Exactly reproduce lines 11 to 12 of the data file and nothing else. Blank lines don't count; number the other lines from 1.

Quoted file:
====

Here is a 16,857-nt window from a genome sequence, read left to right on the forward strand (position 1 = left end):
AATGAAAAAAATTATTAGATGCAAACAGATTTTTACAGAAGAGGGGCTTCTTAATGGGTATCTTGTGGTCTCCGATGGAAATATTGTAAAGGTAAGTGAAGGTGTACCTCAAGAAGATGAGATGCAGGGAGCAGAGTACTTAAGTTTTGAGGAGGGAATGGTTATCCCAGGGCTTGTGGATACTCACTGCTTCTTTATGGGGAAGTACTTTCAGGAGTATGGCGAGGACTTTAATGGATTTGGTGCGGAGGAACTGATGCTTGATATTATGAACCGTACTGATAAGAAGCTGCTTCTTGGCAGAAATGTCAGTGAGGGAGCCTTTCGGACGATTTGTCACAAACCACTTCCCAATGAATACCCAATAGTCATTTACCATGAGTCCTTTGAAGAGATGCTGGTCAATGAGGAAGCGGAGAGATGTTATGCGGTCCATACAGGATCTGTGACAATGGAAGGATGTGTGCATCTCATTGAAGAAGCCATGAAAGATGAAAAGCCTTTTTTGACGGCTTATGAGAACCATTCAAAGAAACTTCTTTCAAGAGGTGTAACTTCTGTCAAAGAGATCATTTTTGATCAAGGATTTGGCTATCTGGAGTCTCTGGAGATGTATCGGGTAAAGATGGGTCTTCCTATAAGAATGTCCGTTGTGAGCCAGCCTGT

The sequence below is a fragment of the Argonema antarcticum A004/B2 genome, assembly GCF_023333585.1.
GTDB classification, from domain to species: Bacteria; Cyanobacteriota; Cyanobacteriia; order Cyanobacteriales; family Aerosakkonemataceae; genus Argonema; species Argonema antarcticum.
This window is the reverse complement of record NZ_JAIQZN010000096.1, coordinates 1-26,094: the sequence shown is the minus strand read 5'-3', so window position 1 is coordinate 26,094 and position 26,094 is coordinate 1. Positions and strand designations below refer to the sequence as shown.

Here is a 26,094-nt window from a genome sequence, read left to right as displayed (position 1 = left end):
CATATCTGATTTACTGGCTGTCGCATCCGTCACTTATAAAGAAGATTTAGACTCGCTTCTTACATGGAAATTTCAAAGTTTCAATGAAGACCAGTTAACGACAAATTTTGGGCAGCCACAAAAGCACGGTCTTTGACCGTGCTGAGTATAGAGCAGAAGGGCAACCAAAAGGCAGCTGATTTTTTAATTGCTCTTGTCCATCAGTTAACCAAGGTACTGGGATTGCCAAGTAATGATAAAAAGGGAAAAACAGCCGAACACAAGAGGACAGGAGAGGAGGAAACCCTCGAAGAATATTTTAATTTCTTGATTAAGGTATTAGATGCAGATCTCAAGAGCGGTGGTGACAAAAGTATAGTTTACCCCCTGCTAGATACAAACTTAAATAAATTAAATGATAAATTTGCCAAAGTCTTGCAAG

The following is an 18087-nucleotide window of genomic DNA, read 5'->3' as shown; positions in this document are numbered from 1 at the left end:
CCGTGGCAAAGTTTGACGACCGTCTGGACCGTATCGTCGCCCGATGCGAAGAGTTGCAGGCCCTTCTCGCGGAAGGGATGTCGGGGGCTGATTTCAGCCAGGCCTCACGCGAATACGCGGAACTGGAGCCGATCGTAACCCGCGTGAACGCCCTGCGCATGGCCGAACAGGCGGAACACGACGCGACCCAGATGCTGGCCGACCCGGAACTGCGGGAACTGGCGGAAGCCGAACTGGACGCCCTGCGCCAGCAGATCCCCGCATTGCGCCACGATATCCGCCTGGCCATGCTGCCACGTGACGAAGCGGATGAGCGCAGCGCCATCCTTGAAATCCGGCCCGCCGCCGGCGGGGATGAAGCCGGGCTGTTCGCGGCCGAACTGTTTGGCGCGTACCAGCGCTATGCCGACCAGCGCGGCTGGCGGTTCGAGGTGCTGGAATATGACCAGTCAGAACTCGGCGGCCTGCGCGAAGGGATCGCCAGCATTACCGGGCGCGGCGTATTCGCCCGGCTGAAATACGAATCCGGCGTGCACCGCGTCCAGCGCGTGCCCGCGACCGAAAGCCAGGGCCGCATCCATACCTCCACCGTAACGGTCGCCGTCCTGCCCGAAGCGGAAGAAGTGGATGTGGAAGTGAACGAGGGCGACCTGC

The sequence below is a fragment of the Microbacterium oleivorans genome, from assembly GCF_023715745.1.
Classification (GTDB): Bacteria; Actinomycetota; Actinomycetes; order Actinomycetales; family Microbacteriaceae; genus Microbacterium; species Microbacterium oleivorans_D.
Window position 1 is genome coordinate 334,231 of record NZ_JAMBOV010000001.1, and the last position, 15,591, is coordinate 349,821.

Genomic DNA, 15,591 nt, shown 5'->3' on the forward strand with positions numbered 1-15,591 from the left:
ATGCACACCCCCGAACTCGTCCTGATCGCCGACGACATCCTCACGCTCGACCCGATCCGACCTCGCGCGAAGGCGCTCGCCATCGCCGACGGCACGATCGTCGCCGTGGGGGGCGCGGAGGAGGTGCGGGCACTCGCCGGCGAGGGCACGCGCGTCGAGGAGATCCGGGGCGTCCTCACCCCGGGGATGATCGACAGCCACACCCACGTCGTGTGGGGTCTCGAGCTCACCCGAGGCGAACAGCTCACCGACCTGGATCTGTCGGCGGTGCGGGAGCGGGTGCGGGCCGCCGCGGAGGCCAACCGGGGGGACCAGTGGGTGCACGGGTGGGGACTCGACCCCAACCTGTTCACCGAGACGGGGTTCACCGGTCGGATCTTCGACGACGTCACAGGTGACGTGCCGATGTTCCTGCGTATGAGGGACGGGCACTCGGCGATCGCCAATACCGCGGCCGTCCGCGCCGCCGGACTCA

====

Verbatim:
Classification (GTDB): Bacteria; Actinomycetota; Actinomycetes; order Actinomycetales; family Microbacteriaceae; genus Microbacterium; species Microbacterium oleivorans_D.
Window position 1 is genome coordinate 334,231 of record NZ_JAMBOV010000001.1, and the last position, 15,591, is coordinate 349,821.